I actually worry that the movement might be overly gracious. It certainly has a history of giving lots of credit to leaders when they grace us with every little accommodation or amount of visibility. I've heard plenty of folks ready to give President Obama credit for being so committed (and even spending political capital) to make this happen. I'm not sure I'm inclined to agree anymore than I gave him credit for signing the hate crimes bill last year. If he was actively calling Senators this month, it'd be nice to know about it. He didn't even make a public appearance to comment on today's passage.

Let's not forget the very cruel public condemnation we had to listen to before we could get to this point. I think Senator McCain sincerely believes that Marines are going to lose legs because they're so distracted by all the gay sex that's going to happen around them. How a servicemember's freedom to email their partner back home inhibits the capability of other troops to perform at 110% is beyond me. We also heard plenty of people say that DADT has "worked." It is impossible to defend DADT without defending homophobia, but that's what we heard. It's too much trouble to allow gays and lesbians to be honest because it's better that they suffer than to disturb the homophobia of some of the other troops. This is nasty, demonizing language that reminds us how inhuman many still find us to be. Even once we achieve full legal equality, we will have a LONG way to go.

Another disappointing reality of the day is how it feels that DADT repeal was passed on the back of the DREAM Act. It reminded me of how bittersweet I felt about the election of Barack Obama and the passage of Proposition 8. There are thousands of young people who are eager to give back to the only nation they've known, but because they are undocumented, they have no pathway to citizenship. They are being punished for doing nothing, which strikes me as being cruel and unusual. The DREAM Act would have been good for them, good for the military, good for education, and good for the economy. Unfortunately, xenophobia won out, and thanks to Republicans, these young people continue to exist without real options for their lives. There was incredible cross-support between DADT and DREAM, and the inability of DREAM to proceed is a crushing reminder of the overall ineffectiveness of the Senate, the potential for Republicans to politically obstruct, and the importance of us all advocating outside our own communities and issues.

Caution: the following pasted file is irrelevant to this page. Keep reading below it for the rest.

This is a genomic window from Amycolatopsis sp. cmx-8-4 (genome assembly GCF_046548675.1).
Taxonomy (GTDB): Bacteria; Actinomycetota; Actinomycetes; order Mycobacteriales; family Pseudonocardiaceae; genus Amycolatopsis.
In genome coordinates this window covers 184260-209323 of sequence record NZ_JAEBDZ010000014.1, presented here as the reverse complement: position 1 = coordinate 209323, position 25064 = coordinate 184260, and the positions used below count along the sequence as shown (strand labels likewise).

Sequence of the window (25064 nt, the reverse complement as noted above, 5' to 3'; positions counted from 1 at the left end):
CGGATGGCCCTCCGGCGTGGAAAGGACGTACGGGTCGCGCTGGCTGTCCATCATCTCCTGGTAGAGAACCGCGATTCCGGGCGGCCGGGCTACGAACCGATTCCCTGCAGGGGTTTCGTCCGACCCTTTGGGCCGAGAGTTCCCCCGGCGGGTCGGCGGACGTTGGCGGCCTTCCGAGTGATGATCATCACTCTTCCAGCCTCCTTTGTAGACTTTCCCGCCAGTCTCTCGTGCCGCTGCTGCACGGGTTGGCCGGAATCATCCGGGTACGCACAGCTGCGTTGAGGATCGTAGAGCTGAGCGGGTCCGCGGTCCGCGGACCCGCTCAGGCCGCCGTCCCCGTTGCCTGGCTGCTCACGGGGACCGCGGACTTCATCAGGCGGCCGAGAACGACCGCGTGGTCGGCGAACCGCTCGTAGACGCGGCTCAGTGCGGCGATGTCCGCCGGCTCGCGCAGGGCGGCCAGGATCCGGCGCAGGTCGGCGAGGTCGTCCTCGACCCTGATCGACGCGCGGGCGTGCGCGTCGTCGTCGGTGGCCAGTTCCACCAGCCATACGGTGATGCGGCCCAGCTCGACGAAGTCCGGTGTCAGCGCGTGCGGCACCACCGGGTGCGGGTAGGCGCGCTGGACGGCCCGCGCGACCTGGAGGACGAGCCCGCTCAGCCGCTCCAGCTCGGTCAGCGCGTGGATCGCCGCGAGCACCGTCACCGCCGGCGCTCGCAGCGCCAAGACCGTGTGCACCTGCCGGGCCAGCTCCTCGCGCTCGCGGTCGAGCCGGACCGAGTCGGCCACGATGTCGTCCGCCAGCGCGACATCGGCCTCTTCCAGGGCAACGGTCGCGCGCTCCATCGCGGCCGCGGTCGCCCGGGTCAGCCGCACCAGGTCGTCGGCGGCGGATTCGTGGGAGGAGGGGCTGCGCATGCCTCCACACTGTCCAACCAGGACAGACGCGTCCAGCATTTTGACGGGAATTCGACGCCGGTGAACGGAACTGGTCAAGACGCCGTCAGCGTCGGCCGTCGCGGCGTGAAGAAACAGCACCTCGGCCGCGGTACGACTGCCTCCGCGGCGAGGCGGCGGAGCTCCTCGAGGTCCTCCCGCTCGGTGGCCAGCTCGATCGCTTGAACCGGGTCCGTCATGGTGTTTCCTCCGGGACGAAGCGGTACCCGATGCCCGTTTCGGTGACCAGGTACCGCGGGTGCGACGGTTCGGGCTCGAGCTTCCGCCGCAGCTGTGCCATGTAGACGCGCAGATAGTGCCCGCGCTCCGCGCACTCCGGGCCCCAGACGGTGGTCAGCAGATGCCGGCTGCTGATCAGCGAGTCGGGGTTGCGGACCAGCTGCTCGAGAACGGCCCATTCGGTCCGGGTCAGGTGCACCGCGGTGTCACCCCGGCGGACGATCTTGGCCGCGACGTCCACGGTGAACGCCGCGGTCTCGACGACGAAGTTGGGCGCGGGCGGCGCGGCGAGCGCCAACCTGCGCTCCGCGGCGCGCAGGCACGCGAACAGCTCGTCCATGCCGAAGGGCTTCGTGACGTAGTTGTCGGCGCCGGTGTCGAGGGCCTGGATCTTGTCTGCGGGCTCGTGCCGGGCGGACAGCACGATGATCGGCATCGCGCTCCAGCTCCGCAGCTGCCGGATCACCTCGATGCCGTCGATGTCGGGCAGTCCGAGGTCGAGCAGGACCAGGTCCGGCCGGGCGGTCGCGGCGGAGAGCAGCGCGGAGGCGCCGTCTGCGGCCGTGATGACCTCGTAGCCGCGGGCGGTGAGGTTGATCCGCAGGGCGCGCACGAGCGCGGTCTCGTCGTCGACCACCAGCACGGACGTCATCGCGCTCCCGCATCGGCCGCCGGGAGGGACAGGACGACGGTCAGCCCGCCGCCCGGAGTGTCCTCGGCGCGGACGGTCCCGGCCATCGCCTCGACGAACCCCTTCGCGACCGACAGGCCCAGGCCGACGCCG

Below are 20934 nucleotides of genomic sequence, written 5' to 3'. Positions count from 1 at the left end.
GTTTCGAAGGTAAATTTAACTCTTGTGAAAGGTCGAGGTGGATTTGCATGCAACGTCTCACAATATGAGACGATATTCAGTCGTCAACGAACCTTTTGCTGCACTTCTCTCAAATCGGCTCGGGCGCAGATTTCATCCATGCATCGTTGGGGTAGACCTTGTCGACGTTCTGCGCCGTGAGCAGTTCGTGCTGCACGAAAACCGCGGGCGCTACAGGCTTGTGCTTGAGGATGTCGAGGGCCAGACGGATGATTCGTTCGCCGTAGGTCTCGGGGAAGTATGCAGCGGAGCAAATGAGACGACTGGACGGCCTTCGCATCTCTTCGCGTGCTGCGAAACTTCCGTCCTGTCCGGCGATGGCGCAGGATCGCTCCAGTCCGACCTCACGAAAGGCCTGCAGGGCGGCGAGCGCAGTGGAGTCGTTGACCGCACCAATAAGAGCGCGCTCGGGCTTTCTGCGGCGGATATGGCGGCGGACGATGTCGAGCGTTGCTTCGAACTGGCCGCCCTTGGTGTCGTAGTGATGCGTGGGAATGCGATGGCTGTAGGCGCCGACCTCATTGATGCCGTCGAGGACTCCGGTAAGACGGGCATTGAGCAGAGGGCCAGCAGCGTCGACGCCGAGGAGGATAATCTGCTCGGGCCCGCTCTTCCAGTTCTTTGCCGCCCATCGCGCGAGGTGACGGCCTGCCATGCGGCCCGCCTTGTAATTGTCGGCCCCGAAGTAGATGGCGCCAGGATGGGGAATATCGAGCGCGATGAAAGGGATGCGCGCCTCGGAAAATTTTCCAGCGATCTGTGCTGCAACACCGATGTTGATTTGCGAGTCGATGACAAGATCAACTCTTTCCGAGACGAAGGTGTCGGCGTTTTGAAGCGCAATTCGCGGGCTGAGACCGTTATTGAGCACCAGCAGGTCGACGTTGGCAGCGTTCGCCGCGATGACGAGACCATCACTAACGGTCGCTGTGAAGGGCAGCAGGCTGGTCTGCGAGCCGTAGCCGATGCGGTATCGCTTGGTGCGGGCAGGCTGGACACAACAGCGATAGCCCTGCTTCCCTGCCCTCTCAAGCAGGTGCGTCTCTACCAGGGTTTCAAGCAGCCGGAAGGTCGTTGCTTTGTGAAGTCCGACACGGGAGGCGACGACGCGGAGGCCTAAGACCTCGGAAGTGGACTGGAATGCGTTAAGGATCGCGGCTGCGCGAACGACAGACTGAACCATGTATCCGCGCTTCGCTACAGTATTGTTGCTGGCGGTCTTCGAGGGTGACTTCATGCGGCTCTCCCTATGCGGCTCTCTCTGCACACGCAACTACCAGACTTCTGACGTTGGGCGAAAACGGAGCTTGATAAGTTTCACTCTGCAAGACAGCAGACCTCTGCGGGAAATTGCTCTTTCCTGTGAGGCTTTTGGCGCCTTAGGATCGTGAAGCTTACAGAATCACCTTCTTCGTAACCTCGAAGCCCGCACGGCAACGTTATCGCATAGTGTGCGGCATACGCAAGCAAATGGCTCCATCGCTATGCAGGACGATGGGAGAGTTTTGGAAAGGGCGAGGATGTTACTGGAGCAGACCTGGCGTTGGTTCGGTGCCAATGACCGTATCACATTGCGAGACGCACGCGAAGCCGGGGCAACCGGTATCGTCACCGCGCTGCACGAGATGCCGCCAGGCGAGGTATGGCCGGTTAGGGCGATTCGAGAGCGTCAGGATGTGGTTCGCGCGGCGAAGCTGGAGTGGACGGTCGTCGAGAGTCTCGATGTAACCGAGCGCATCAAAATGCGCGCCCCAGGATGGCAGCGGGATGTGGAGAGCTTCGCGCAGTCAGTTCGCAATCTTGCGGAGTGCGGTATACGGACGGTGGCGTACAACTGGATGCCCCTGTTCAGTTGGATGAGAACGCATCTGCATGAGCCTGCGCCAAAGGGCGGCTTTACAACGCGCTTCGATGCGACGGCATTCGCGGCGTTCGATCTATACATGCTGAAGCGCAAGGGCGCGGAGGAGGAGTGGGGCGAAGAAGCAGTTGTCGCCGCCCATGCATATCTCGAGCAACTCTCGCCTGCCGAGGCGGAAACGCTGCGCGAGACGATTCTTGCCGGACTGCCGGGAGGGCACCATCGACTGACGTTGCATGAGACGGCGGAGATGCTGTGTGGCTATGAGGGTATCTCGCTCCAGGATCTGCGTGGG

We mourn the indefinite death of the DREAM Act.

Now more than ever is when we have to push forward. We can be grateful for every step of progress, but every step of progress should support the next. If our leaders are willing to say one form of discrimination against the LGBT community is wrong, then so too should they be ready to say the same of other forms. We must hold them to that and not permit a "that's enough for now" attitude.

Is it as likely to happen with a Republican-controlled House? No. But I don't think the movement is going to cave on ENDA or DOMA-repeal because of that alone.

I just feel like today's victory doesn't erase the conflicts and complaints that we've had. We won in the end, but the criticism from every step of the way is still warranted. The Democratic Party and Gay, Inc. still have to own and learn from their missteps. And ultimately, we all still have a lot of work ahead of us. I totally agree that some folks have worked incredibly hard and earned this victory and deserve a break, but that means they sub out and we press on.

Am I a Debbie Downer? Maybe. But we're not done, and I'd rather keep my eye on the ball.

Game on. 

Pam’s House Blend – Front Page

—  admin

Best in SHO

Ford’s Taurus SHO updates the family car into one cool ride

CASEY WILLIAMS | Auto Reviewer

Taurus SHO

SPEED DEMON | Ford keeps the reliable muscle power behind the Taurus SHO but sweetens the inside.

Ford’s current Taurus is already a fantastic automobile that I called “the best Ford ever.” It seems I out-drove myself; the SHO is better.